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Zoom fails to publish transparency report, delays it until ‘later’

Zoom fails to publish transparency report, delays it until ‘later’

Following months of privacy concerns raised by both state and private actors, online video company Zoom, which has seen its user numbers spike during the Covid-19 pandemic, has missed its own transparency report deadline.

Zoom announced last month that it would publish a transparency report on June 30. The move followed the company admitting that it had briefly suspended some US-based accounts and that of a Hong Kong activist at the behest of the Chinese government. 

The accounts were suspended due to the content of the calls, with one speaking on the anniversary of the Tiananmen Square protests, which remain a highly sensitive topic for Beijing. In a press release, Zoom stated that the virtual commemoration meetings were “illegal in China.”

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The incidents shone another spotlight on the fast-growing Silicon Valley company, which has been blighted by privacy concerns since the beginning of the pandemic, such as ‘Zoom-bombers’ hijacking online teaching sessions with porn and profanities.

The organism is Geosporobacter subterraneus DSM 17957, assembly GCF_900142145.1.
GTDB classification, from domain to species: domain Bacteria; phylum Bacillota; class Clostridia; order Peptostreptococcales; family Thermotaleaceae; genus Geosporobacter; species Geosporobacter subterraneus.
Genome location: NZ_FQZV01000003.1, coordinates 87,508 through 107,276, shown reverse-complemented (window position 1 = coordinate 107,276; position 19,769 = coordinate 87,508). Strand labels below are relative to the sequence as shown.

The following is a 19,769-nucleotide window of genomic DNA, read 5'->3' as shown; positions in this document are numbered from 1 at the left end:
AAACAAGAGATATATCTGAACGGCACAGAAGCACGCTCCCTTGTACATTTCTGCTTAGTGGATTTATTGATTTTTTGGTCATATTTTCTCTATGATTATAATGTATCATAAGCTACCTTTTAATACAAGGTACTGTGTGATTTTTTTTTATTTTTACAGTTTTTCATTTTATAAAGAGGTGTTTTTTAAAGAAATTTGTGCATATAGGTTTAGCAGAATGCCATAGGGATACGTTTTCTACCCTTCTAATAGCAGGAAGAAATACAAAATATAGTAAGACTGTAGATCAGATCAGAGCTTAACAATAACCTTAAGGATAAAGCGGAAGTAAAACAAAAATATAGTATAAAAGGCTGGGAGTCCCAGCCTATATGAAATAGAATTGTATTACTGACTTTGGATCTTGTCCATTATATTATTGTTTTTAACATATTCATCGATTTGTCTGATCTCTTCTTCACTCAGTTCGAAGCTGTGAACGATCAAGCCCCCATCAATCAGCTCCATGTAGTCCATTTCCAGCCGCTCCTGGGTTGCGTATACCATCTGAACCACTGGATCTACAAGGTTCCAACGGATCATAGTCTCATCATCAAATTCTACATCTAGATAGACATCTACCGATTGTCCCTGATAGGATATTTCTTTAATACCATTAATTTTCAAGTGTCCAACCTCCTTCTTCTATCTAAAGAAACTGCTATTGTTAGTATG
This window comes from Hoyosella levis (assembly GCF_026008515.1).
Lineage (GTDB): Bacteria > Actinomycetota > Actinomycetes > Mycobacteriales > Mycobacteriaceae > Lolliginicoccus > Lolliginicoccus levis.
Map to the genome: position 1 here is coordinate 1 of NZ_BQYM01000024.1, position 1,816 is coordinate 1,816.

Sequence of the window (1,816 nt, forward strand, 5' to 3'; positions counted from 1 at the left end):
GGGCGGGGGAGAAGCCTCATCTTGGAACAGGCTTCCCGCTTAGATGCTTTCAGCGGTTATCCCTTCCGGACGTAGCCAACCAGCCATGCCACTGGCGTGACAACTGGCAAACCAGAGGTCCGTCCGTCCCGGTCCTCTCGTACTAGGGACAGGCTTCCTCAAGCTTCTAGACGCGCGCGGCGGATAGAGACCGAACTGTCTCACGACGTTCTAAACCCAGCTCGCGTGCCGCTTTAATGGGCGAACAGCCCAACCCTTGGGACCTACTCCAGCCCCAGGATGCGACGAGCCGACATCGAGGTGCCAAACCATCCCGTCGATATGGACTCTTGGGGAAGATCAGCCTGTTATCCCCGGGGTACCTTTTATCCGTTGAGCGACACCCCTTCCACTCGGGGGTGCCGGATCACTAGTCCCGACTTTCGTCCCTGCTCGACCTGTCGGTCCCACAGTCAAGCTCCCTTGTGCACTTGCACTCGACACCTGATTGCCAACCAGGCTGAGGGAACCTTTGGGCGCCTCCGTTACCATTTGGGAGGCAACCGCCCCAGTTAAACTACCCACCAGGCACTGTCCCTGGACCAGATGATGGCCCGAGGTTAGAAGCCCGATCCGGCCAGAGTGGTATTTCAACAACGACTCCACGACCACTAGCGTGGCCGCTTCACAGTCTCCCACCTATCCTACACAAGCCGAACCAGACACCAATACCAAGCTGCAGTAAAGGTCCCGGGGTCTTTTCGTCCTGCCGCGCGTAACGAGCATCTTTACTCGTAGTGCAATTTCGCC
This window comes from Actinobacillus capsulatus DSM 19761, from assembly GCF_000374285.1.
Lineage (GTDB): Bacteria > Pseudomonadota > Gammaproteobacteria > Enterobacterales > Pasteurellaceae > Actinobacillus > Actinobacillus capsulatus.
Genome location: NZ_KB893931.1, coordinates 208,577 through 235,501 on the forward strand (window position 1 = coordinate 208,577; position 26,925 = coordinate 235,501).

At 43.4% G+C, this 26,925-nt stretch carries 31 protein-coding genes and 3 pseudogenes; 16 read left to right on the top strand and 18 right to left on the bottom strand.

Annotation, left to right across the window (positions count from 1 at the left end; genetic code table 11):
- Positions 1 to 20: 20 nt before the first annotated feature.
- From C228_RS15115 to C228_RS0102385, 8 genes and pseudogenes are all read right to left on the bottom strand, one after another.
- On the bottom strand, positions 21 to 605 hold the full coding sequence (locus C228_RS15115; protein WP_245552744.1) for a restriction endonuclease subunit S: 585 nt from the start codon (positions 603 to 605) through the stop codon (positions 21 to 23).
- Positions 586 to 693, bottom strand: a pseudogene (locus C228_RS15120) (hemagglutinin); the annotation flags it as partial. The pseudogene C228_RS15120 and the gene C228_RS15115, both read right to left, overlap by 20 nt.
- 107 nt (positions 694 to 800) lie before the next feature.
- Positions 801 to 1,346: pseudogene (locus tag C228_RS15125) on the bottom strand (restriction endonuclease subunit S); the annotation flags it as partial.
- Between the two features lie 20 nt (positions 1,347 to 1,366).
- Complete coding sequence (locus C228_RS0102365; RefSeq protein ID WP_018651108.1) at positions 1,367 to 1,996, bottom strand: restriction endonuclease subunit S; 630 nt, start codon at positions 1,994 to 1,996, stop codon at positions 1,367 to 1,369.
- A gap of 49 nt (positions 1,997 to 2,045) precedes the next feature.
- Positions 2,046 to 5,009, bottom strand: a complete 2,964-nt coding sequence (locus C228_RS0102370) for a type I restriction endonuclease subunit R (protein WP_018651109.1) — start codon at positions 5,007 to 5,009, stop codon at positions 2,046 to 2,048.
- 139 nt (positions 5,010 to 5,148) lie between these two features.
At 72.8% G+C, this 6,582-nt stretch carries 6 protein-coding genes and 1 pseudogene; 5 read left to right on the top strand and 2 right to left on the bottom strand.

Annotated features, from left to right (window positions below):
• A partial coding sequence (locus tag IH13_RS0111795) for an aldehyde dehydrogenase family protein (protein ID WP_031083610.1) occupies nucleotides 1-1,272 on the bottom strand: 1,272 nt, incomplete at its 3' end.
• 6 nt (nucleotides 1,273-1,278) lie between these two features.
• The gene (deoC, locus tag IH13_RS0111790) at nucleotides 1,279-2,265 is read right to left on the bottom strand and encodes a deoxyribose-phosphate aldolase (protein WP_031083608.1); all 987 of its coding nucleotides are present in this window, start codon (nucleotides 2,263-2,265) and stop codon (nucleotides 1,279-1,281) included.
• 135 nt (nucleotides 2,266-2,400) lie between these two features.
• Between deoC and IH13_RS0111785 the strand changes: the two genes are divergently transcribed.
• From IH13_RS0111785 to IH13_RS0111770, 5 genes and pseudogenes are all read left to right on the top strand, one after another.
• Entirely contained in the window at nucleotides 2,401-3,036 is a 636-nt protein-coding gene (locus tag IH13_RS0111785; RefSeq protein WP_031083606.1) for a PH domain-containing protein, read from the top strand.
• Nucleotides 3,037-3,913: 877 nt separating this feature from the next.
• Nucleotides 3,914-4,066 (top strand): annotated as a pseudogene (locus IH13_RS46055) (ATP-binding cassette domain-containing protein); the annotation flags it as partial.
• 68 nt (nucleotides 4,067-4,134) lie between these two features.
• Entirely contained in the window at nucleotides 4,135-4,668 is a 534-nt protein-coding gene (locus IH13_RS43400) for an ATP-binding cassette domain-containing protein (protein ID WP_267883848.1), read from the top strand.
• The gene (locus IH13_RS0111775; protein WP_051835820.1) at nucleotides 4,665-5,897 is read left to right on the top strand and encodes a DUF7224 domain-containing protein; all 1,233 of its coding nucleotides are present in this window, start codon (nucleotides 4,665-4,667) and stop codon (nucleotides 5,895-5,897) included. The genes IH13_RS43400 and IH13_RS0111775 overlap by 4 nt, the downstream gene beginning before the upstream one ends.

Although it has proven invaluable as a communication tool to help offset the social distancing requirements of Covid-19 containment, questions remain as to where the company’s loyalties lie. This is why Zoom announced the transparency report in the first place, in the hopes to placate concerns and share the company’s dealings with state actors. 

Zoom had promised that by June 30 we would know how many demands for user data the company has received by governments around the globe. However, an earlier – but newly-updated – company blog post now states that this information will not be released until “later this year,” signalling to the public that there is now no firm date for when this information will be shared.

In the new blog post released, CEO Eric Yuan announced the end of a 90 day-period wherein the company was focusing solely on improving privacy on the platform. Whilst the period was “fruitful” it was, Yuan states, “just a first step.” He also referenced a new guide for how the company will begin handling government requests moving forward. 

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